Kelly Richardson: Lying to parents makes her a participant, not a victim
01/07/2014 12:00 AM
01/06/2014 2:30 PM
Dear Kelly: My parents think they can’t trust me all because of two stupid things. Now they are treating me like I’m like 8 years old instead of 14. My mom refused to buy me thong underwear, so I went out and bought some for myself. When I got to school every day I would change into the thongs and wear those. I forgot to change back one day and my mom figured it out and got really mad.
Then two days later I told her I was going to my friend’s house (which I did!!!), and then we walked over to the park to meet with some guys we know. I had forgotten I had piano lessons so when my mom came to pick me up and I wasn’t at my friend’s house my mom’s friend told her we were at the park. My mom texted, “Where are you right now?” and I replied that I was at Alexis’ house, which wasn’t true. Then she texted me, “That’s funny bc I am here too.”
I knew I was busted and that she was gonna be really mad, especially because of the thong thing that had just happened. We got in a huge fight that night and I told them that they need to let me grow up and they said I had disappointed them and they didn’t know who I was anymore.
My parents have taken away my computer and my cellphone and I can’t do anything with friends. It’s torture at my house and I want to leave. Let me add that I get great grades and never have any problems at school. Teachers love me and I play soccer as well, and my coach loves me, too. The only people that seem to hate me are my parents.
Does it seem like they are overreacting to be so angry about stupid thong underwear and just because I was at the park when I had first been at my friend’s house? How do I get them to accept I’m growing up and teenagers like to be with their friends more than their family and that I’m not a bad kid for always wanting to hang out with my friends.
My parents still want me home for dinner at night and act like it’s a crime if I ask to eat at my friend’s house. I’m willing to compromise but they need to, too. I love my parents and I respect them but their rules need to change and they need to loosen up or things are going to be ugly at home for a long time.
Dear Bailee: Let’s start with the word “accountability.” Being accountable means you take responsibility for your actions and own the decision you make, whether right or wrong, without blaming someone else for the consequences that follow. You seem to be criticizing your parents for their reactions instead of looking at your own personal actions. The first step in being accountable is recognizing that you contributed to the fallout, and that you are not a victim of what has happened – you are a participant.
It’s not about the underwear or the park. It is about the fact you lied to them. When people are hurt, they react with anger. Your parents were hurt you lied so easily to them after just being caught a few days before. I’m guessing they are concerned you lie frequently to them and they don’t feel they can trust your word. Can you see their point? Even if you don’t agree, can you at least see how they would feel the way they do?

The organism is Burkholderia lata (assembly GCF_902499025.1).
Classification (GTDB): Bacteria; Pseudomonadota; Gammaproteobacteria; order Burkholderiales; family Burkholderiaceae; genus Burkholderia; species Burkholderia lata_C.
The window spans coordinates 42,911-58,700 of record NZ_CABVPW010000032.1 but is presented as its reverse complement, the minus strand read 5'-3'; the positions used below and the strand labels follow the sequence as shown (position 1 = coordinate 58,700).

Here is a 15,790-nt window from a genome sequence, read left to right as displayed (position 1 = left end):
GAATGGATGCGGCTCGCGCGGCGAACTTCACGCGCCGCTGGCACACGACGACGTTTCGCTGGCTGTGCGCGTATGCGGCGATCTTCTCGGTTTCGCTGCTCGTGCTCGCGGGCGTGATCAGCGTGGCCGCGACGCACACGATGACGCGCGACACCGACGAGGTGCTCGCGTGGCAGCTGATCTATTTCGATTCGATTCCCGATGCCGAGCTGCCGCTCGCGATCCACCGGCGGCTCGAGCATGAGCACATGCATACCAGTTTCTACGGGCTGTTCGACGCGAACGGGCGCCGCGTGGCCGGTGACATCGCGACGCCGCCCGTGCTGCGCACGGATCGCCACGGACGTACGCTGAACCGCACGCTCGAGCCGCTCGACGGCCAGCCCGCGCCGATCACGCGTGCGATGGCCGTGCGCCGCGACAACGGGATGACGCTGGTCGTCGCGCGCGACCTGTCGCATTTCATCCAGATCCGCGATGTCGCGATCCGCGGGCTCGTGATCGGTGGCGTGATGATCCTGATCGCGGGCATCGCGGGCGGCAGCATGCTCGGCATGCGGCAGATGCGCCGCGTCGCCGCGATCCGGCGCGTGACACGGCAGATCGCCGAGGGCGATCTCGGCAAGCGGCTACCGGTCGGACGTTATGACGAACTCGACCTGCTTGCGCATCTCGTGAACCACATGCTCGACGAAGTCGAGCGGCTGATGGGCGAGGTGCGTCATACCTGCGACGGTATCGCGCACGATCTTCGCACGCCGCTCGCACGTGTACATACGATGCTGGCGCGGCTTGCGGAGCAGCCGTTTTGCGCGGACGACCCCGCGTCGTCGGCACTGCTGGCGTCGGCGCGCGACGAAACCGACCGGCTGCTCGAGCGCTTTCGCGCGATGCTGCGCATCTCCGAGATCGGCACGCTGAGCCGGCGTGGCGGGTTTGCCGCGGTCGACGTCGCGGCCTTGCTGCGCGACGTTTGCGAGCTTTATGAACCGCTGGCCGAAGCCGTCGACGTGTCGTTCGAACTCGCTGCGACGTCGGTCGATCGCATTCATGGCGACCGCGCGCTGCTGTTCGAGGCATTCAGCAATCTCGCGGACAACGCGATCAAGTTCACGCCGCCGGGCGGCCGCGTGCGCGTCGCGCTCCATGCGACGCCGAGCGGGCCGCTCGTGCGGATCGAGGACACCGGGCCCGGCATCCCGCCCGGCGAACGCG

Saying that their rules need to loosen up or things are going to be ugly at home feels like a threat. Not a good approach if you are trying to work with them or get a positive response from them. When you get caught lying to someone, you don’t intimidate or challenge them if you want to change things. Your response should show humility. Set your pride aside and stop making this a them-vs.-me-thing. If you really do respect them like you say you do, then step up and show them respect in your actions.
I understand you want to wear thong underwear. But lying to your parents and have a sneaky undercover operation isn’t the way to go about it. Perhaps you tried talking with your mom and she didn’t go for the idea. Did you talk about a compromise or listen to your mom’s concerns? Or did you share why you felt the need to wear thong underwear? Your response doesn’t seem like much a compromise.
Take your lumps and admit you were wrong to lie to them. Approach them with a genuine apology, not an apology that is intended to help you get what you want. Talk about how you feel, without blaming them or threatening them. Be willing to accept the word “no” if they set boundaries. That’s their job.
Don’t be angry with them for wanting family time. If dinner is the only time they get to see you or check in, then give them that time without being angry that you are at the table. They are not crazy for wanting to spend time with you. Instead of giving all your time to your friends, give your parents some time as well. Find balance and everyone is happy.
You are right that you are growing up. And growing up means change. The best tool to help with change is communication. The more you are able to talk with your parents, the better and easier the change will be. If your communication continues to be shut down between you and your parents, ask to go talk with a family counselor. Perhaps a third party can help you all move ahead as a family without all the fighting and disagreements.
About This BlogKelly Richardson, a Folsom therapist, writes a weekly column for The Sacramento Bee. Her practice focuses on adolescents, and she believes proper communication and clear boundaries help build strong and lasting relationships. Write to Kelly Richardson Email firstname.lastname@example.org or send to Teen Talk, The Sacramento Bee, P.O. Box 15880, Sacramento, CA 95852
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